Pat McCok
          • 3 Years Ago
          @BipDBo
          Reading Fail
          TomB
          • 3 Years Ago
          @BipDBo
          Not to mention that with the 1 car hitting the wall, the wall will not move and convert much of the force of the collision back to the 1 car. 2 cars hitting will likely not hit exactly head-on enough to be a similar crash. Some of the energy will be absorbed by 2 crumple zones and malleable metal - not 1 crumple zone, etc, and a wall that will not move. The car that the wall is supposed to represent is going to cause the 1 car to absorb more of the energy that a 2nd car would absorb had it been an actual car. Not to mention both cars would be thrown from each other as some of the kinetic energy will be sent back as kinetic energy and the cars are thrown from each other post-crash. Been 20+ years since physics class, but as others have stated and can probably do better, a car hitting a wall at 120 is not the same as 2 cars hitting at 60 each; its the same as 1 car hitting a wall at 120.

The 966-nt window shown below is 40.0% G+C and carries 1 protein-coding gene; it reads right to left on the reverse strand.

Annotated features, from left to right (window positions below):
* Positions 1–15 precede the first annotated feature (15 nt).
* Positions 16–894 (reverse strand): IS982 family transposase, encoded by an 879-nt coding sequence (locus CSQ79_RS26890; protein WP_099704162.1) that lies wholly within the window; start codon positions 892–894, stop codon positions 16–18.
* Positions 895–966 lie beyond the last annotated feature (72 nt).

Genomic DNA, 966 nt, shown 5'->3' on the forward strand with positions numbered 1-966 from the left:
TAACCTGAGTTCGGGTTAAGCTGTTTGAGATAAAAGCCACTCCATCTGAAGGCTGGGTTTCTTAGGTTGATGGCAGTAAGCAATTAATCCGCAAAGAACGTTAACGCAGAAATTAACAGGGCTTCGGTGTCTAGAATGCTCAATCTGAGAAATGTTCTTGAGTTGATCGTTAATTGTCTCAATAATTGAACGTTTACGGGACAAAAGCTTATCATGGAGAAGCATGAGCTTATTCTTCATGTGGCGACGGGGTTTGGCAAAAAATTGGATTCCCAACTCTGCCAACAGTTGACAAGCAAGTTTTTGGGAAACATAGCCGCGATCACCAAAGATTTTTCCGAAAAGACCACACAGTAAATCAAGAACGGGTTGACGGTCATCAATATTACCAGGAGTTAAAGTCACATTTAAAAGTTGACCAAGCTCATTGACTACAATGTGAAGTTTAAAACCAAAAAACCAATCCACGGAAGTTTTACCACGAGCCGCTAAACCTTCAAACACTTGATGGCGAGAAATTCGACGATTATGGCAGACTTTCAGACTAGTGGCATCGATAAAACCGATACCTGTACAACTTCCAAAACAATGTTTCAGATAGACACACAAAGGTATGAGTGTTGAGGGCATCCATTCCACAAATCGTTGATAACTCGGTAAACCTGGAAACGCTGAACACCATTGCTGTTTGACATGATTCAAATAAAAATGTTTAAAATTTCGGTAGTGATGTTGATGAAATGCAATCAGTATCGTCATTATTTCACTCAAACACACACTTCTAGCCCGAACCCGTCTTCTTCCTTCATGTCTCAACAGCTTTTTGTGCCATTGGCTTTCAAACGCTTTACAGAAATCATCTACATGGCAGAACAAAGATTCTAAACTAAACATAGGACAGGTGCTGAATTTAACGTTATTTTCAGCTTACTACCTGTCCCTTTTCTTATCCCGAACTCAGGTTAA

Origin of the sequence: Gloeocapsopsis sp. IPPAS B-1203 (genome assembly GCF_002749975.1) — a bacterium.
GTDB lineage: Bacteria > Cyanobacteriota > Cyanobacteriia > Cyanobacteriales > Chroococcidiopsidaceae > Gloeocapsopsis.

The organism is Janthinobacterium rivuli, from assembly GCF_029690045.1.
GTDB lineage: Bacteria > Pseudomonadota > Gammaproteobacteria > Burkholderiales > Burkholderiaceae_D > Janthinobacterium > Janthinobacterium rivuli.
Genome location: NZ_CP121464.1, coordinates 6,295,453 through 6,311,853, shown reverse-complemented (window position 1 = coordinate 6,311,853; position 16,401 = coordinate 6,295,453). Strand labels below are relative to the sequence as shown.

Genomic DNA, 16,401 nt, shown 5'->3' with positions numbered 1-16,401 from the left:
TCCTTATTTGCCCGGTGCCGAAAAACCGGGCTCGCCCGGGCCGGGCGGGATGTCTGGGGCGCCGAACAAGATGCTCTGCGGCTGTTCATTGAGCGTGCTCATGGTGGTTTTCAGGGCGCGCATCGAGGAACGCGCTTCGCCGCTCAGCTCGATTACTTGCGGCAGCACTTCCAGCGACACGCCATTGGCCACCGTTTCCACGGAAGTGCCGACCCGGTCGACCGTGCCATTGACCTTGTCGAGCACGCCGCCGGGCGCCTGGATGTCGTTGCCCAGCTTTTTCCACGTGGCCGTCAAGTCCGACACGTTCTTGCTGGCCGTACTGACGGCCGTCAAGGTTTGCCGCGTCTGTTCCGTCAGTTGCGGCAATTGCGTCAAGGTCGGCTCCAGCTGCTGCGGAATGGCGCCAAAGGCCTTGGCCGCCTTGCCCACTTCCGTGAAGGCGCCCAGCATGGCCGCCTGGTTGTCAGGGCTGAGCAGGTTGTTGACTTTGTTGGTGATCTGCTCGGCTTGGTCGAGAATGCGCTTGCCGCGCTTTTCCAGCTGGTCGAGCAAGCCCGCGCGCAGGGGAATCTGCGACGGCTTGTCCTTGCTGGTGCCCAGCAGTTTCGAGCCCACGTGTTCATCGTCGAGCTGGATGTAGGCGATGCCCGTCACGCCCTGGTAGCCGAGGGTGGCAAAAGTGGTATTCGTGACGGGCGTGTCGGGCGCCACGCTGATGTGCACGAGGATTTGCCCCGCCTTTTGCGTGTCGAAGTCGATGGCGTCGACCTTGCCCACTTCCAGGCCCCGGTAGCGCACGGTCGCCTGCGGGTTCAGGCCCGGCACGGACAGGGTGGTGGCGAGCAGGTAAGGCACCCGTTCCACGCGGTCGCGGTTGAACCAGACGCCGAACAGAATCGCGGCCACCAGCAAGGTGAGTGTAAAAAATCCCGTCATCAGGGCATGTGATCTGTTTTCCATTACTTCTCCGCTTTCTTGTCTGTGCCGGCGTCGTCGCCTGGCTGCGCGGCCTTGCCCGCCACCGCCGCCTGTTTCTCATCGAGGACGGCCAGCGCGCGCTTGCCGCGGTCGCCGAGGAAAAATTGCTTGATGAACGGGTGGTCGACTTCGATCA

Tracie
        • 3 Years Ago
        @fastaudi
        Right...this would have the 'irresistible force meets an immovable object', concept applied. It is NOT the same as two vehicles impacting each other.
      togglebolt02
      • 3 Years Ago
      Myth Busters explored the same experiment but went one step further, they crashed two cars into one another. Much better experiment. The two cars in the 60mph head on collision suffered less than half of what the concrete wall caused to the focus. Both crashes are unsurvivalbe.
        nattomethane
        • 3 Years Ago
        @togglebolt02
        Note: The Mythbusters guys are sci graduates, unfortunately journalist rarely have such training.
        Tickers
        • 3 Years Ago
        @togglebolt02
        That's because they were travelling half the speed... 120 into wall = two cars hitting at 120
      killrmoose27
      • 3 Years Ago
      With how that guy reacted when it hit the wall you'd think there were actual people in the vehicle.
      LilCe003
      • 3 Years Ago
      Awww man I could of used those rims :(